Exciting excavation at Lille Grandløse

In recent months, the museum's archaeologists have been carrying out a major study prior to housing construction at Lille Grandløse, in the southern part of Holbæk, after three-nave longhouses and fencing courses from the Iron Age were found in the test excavation.

However, when we started clearing the soil in October, as part of the actual archaeological study, the fields turned out to be hiding much more. We have now uncovered up to 15 house and fence constructions, including a nearly 40m long three-nave longhouse (K3), with preserved wall pillars and entrances, and two more very nice houses, one of which has roof-bearing walls (K4), and the other is similar the large house construction with roof-bearing pillars inside and beautiful preserved wall courses (K9). The houses can be traced back to the Early Iron Age, Viking Age and early Middle Ages based on their shape.


The fields also contain very beautiful and well-preserved ditches, some of which have served as boundary ditches and others as boy ditches that have led rainwater down to the depressions. Various pieces of iron have been thrown into the ditches, including nails and fittings, as well as a number of animal bones and a few ceramic fragments. A single Civil War coin has been found in one ditch, which can be dated to the early Middle Ages, as well as pottery with Baltic Sea ornamentation.

Lille Grandløse is today a small village on the outskirts of Holbæk, which has a Romanesque church that was built in the middle of the 1100th century, but the place name -løse can date back to the Iron Age. The new exciting finds shed light on important aspects of continuity and development in the transition between the Late Iron Age and the Viking Age settlements and the emergence of the early medieval villages, which are important both locally and at a larger regional level.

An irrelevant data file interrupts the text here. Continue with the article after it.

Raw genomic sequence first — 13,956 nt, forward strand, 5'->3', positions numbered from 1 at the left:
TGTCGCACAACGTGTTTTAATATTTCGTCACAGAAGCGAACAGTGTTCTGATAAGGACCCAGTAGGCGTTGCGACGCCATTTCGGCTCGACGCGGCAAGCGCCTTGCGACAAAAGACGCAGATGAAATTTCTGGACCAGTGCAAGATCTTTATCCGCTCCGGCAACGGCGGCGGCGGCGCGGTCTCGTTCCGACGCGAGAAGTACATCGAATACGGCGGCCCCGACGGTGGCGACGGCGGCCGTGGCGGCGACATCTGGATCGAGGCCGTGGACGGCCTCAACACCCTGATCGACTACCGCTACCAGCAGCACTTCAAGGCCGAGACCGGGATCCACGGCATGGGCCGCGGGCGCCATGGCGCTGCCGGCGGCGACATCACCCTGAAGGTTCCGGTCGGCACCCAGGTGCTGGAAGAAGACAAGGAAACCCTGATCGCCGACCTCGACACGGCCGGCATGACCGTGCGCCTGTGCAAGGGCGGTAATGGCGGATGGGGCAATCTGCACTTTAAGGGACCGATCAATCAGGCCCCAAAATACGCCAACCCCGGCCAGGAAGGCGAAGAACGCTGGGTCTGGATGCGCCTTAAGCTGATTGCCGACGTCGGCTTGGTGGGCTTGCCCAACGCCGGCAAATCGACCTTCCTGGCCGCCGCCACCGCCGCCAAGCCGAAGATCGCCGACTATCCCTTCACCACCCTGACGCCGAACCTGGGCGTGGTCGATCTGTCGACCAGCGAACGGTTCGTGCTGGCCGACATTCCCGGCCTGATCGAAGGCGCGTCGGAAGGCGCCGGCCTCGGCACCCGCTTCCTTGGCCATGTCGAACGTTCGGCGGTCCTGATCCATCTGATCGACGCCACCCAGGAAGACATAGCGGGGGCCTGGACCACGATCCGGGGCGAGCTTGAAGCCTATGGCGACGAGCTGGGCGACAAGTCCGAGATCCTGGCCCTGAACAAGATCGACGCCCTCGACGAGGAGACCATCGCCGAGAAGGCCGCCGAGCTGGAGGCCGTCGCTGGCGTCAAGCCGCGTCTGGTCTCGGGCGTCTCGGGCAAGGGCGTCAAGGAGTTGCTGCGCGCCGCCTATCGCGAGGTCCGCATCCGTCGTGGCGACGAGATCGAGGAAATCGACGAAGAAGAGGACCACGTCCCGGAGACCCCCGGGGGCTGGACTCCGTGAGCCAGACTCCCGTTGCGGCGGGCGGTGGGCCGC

Under the soil there are also traces of people from the Peasant Stone Age (3900-1800 BCE). From here we have found a two-nave house that has been located close to a depression, with finds of flint objects from the period. Elsewhere in the field is a Neolithic ditch as well as a small cultural layer, which is also rich in flint objects and ornamented pottery. Finally, we have found a cooking pit field from the Bronze Age or the beginning of the Iron Age.

We are still in the process of investigations and at the beginning of next year, the last stage will start towards Roskildevej, which contains a larger field with even more cultural layers from the Stone Age and an activity site associated with the Iron Age-Middle Ages in the form of pits with handicraft waste such as slag mm

We look forward to embarking on the next stage of the new year.

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